The writing is on the wall: 2011 is going to be a diplomatic 1973. In September and October the UN General Assembly will decide whether to establish a Palestinian state in the 1967 borders. The international community will recognize a Palestinian state.

At that moment, every Israeli apartment in Jerusalem's French Hill neighborhood will become illegal. Every military base in the West Bank will be contravening the sovereignty of an independent UN member state. The Palestinians will not be obligated to accept demilitarization and peace and to recognize the occupation.

The gap between the declared situation and the situation on the ground will inevitably create friction. The conflict will quickly become a popular confrontation. The Palestinians will march on Jerusalem, and Israel will be condemned. A diplomatic siege from without and a civil uprising from within will grip Israel in a stranglehold.

Also in 2011, Prime Minister Benjamin Netanyahu will become Golda Meir and Defense Minister Ehud Barak will become Moshe Dayan. Both will be remembered as leaders who, even though they saw the iceberg, insisted on sailing straight into it. You don't have to be a diplomatic genius to understand that we need a preemptive diplomatic strike. You don't have to be a strategic genius to understand that Israel must come out with an initiative that will reshuffle the cards in the game it's about to lose.

However, the diplomatic genius Netanyahu and the strategic genius Barak are standing on the deck and keeping silent. They see the iceberg coming closer and they're not doing anything. Netanyahu and Barak are still refusing to understand that what held true in the spring of 1973 holds true now: There is no time. History will have no mercy on anyone who doesn't act now. Israel will not forgive anyone who doesn't steal the thunder. Under these blue skies the paralysis is not just irresponsibility; the paralysis is a crime.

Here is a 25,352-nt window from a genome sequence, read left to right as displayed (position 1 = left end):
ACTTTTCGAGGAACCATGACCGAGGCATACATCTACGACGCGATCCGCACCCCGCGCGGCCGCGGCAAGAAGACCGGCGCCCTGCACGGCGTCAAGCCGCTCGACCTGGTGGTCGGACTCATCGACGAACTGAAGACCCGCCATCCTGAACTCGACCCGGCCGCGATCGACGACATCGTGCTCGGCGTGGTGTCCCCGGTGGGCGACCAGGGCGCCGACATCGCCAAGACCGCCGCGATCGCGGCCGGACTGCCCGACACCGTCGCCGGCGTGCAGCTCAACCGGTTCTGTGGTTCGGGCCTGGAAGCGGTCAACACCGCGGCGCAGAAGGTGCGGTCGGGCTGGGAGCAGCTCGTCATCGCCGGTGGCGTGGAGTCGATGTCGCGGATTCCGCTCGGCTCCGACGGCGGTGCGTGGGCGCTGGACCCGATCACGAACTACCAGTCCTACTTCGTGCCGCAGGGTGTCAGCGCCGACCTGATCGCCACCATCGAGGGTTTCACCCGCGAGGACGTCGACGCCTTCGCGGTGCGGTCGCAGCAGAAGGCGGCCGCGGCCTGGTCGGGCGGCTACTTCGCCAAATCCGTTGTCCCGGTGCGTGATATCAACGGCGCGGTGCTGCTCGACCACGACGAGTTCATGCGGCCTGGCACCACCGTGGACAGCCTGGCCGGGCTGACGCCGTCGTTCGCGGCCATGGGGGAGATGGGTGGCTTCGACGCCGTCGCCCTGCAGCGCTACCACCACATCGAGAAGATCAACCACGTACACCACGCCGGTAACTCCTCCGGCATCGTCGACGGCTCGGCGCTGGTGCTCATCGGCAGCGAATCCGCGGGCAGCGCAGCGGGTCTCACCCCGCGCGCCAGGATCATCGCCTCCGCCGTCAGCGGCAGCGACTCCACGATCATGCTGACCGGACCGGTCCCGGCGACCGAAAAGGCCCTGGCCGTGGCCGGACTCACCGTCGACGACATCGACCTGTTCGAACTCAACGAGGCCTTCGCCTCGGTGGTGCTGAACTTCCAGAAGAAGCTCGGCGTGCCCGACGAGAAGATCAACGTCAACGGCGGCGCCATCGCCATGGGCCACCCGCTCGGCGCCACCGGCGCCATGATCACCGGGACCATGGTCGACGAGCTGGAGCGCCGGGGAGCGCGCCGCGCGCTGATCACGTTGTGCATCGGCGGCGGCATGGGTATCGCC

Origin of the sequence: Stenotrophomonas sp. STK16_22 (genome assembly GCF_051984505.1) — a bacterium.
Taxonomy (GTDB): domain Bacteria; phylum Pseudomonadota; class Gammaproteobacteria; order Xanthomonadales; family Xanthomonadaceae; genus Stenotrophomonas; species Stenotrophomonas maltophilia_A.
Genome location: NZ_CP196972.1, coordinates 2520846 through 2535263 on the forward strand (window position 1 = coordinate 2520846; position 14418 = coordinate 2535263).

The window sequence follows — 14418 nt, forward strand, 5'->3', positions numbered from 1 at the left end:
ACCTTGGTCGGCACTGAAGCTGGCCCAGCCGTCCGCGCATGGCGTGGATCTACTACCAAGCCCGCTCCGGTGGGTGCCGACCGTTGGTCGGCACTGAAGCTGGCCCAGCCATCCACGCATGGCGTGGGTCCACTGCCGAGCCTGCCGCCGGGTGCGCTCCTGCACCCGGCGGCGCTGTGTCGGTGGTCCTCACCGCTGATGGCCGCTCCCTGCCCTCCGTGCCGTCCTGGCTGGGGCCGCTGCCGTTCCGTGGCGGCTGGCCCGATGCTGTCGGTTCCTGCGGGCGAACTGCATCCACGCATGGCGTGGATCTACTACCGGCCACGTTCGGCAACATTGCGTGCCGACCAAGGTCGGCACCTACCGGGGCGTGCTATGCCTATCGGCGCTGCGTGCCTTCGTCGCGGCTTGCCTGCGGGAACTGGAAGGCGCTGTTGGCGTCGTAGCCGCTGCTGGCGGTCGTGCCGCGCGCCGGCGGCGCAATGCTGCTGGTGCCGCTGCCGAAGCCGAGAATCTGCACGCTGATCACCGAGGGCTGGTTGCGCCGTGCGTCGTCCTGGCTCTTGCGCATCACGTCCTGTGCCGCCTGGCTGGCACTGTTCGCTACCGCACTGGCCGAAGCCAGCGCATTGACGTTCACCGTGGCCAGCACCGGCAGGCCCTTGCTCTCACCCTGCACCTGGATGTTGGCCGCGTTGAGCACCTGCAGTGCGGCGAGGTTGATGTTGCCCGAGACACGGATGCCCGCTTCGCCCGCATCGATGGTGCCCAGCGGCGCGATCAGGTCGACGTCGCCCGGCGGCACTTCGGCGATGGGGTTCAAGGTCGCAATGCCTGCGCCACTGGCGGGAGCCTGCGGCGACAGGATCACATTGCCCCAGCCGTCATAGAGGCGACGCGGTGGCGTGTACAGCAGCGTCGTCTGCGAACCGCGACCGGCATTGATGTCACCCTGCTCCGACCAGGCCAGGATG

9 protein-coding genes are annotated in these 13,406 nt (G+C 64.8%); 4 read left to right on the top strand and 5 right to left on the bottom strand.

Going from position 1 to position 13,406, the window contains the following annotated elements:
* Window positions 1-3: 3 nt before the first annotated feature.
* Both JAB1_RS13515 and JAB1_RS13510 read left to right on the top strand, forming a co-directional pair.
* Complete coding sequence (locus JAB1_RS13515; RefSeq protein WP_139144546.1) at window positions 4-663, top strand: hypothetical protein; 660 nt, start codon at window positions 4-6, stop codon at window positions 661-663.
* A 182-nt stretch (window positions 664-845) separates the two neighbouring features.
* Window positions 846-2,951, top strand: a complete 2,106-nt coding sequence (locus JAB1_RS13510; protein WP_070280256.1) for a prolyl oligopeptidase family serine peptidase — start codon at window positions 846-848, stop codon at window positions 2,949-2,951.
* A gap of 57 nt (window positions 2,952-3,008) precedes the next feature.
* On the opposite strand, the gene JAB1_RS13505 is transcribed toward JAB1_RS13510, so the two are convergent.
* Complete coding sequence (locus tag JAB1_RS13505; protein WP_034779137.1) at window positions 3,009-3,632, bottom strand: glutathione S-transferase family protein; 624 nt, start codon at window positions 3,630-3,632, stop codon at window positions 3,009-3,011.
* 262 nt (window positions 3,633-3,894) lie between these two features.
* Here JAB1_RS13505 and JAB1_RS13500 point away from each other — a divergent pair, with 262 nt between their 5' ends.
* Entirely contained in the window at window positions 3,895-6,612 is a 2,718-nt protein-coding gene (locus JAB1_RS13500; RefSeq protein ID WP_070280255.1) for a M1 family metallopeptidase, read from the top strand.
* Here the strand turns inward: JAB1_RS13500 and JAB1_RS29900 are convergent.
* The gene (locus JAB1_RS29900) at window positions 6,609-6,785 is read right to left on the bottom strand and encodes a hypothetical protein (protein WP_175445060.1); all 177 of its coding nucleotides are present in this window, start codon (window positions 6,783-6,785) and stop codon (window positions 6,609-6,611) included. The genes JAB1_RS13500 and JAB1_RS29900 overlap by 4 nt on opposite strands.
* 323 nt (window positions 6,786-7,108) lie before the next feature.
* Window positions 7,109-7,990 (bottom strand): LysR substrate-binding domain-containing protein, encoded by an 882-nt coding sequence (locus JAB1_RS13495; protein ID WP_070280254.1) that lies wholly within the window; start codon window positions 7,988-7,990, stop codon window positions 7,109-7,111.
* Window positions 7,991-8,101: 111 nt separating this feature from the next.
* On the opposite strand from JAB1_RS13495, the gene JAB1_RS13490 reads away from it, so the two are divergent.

A problem: When the Middle East is boiling over, it's impossible to end the occupation peacefully. Not even Yossi Sarid and Yossi Beilin can do this. However, when the Middle East is boiling over, there is also no possibility of clinging to the status quo. Not even Foreign Minister Avigdor Lieberman and Vice Prime Minister Moshe Ya'alon can ensure security. However, in face of the Arab Spring of Nations, creative thinking is needed. In face of the Palestinian Spring, a realistic Israeli initiative is needed.

The following is an example of an initiative. Israel at long last distinguishes between the occupation and peace. As a result, Israel declares that, if the Palestinians agree to a complete demilitarization, true mutual recognition, significant border amendments and a total end to the conflict, Israel will end the occupation peacefully. Also, Israel declares that if it emerges that the Palestinians are not accepting these basic conditions, it will have to act unilaterally.

In this case, too, the aim will be decisive: and end to the occupation. But in this case, the way to ending the occupation will be long. In the absence of a Palestinian partner for peace, the Israeli withdrawal will have to be gradual and phased. It will entail getting the approval and backing of the international community.

A realistic Israeli initiative would immediately hand over to the Palestinians sizable chunks of the West Bank while evacuating about 20 isolated settlements. In this way, Israel will prove its seriousness and the Palestinians will be challenged. They will be able to establish a state on 70 percent of the West Bank without ideological concessions they can't yet make. They will be able to advance the process championed by Palestinian Prime Minister Salam Fayyad before they are compelled to make difficult historic decisions.

But this not enough. The Israeli initiative must offer a gradual withdrawal to the separation line in the West Bank in exchange for recognition of that line as an interim border between Israel and Palestine. The separation line must be the border until peace is made. We are allowed to think about other initiatives but we are not allowed to think about the absence of any initiative. The Iron Dome Israel needs is a diplomatic Iron Dome. If Netanyahu and Barak are not capable of giving Israel a diplomatic Iron Dome, they must go. We will not wait again the way we waited on October 6, 1973.